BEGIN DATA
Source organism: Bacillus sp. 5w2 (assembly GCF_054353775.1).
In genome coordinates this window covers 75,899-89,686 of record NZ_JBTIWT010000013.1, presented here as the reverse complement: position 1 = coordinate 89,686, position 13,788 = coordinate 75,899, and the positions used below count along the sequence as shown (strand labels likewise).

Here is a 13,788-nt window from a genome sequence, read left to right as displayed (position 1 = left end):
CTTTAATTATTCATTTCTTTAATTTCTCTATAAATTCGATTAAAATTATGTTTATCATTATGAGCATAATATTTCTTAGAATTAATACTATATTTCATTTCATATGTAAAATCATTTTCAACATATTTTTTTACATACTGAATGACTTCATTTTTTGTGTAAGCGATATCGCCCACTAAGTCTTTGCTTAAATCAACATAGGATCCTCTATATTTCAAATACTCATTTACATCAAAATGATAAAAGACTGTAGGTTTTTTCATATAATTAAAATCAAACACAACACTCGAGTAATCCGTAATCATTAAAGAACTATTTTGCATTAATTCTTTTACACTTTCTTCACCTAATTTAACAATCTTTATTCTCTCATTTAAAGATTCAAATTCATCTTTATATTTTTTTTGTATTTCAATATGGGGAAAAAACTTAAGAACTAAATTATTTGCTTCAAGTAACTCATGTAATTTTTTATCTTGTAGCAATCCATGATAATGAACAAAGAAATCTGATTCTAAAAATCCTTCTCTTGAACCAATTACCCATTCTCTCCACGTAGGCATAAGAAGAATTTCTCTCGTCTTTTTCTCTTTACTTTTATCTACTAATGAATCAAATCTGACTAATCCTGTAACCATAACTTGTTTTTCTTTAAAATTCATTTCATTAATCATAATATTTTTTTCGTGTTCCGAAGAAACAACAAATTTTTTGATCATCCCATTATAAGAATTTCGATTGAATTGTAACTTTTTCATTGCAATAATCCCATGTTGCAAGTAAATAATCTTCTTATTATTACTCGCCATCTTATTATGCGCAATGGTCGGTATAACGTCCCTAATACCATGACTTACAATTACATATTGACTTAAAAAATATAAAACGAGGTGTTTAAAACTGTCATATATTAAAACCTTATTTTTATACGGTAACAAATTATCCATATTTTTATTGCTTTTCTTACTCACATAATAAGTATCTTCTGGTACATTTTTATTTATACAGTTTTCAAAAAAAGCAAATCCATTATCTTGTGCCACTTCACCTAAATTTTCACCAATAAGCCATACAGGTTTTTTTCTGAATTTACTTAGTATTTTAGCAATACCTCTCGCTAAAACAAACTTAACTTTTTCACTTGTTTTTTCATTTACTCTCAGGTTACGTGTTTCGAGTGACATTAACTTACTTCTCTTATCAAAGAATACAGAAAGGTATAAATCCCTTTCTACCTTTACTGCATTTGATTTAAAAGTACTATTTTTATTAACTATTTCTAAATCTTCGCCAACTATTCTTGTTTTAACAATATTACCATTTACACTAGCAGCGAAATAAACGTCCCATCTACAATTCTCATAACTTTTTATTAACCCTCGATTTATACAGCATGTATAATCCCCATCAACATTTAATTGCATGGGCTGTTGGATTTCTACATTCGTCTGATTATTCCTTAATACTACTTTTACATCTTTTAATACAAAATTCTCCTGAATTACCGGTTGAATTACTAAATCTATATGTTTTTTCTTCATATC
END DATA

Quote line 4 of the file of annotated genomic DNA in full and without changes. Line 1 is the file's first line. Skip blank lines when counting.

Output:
CTTTAATTATTCATTTCTTTAATTTCTCTATAAATTCGATTAAAATTATGTTTATCATTATGAGCATAATATTTCTTAGAATTAATACTATATTTCATTTCATATGTAAAATCATTTTCAACATATTTTTTTACATACTGAATGACTTCATTTTTTGTGTAAGCGATATCGCCCACTAAGTCTTTGCTTAAATCAACATAGGATCCTCTATATTTCAAATACTCATTTACATCAAAATGATAAAAGACTGTAGGTTTTTTCATATAATTAAAATCAAACACAACACTCGAGTAATCCGTAATCATTAAAGAACTATTTTGCATTAATTCTTTTACACTTTCTTCACCTAATTTAACAATCTTTATTCTCTCATTTAAAGATTCAAATTCATCTTTATATTTTTTTTGTATTTCAATATGGGGAAAAAACTTAAGAACTAAATTATTTGCTTCAAGTAACTCATGTAATTTTTTATCTTGTAGCAATCCATGATAATGAACAAAGAAATCTGATTCTAAAAATCCTTCTCTTGAACCAATTACCCATTCTCTCCACGTAGGCATAAGAAGAATTTCTCTCGTCTTTTTCTCTTTACTTTTATCTACTAATGAATCAAATCTGACTAATCCTGTAACCATAACTTGTTTTTCTTTAAAATTCATTTCATTAATCATAATATTTTTTTCGTGTTCCGAAGAAACAACAAATTTTTTGATCATCCCATTATAAGAATTTCGATTGAATTGTAACTTTTTCATTGCAATAATCCCATGTTGCAAGTAAATAATCTTCTTATTATTACTCGCCATCTTATTATGCGCAATGGTCGGTATAACGTCCCTAATACCATGACTTACAATTACATATTGACTTAAAAAATATAAAACGAGGTGTTTAAAACTGTCATATATTAAAACCTTATTTTTATACGGTAACAAATTATCCATATTTTTATTGCTTTTCTTACTCACATAATAAGTATCTTCTGGTACATTTTTATTTATACAGTTTTCAAAAAAAGCAAATCCATTATCTTGTGCCACTTCACCTAAATTTTCACCAATAAGCCATACAGGTTTTTTTCTGAATTTACTTAGTATTTTAGCAATACCTCTCGCTAAAACAAACTTAACTTTTTCACTTGTTTTTTCATTTACTCTCAGGTTACGTGTTTCGAGTGACATTAACTTACTTCTCTTATCAAAGAATACAGAAAGGTATAAATCCCTTTCTACCTTTACTGCATTTGATTTAAAAGTACTATTTTTATTAACTATTTCTAAATCTTCGCCAACTATTCTTGTTTTAACAATATTACCATTTACACTAGCAGCGAAATAAACGTCCCATCTACAATTCTCATAACTTTTTATTAACCCTCGATTTATACAGCATGTATAATCCCCATCAACATTTAATTGCATGGGCTGTTGGATTTCTACATTCGTCTGATTATTCCTTAATACTACTTTTACATCTTTTAATACAAAATTCTCCTGAATTACCGGTTGAATTACTAAATCTATATGTTTTTTCTTCATATC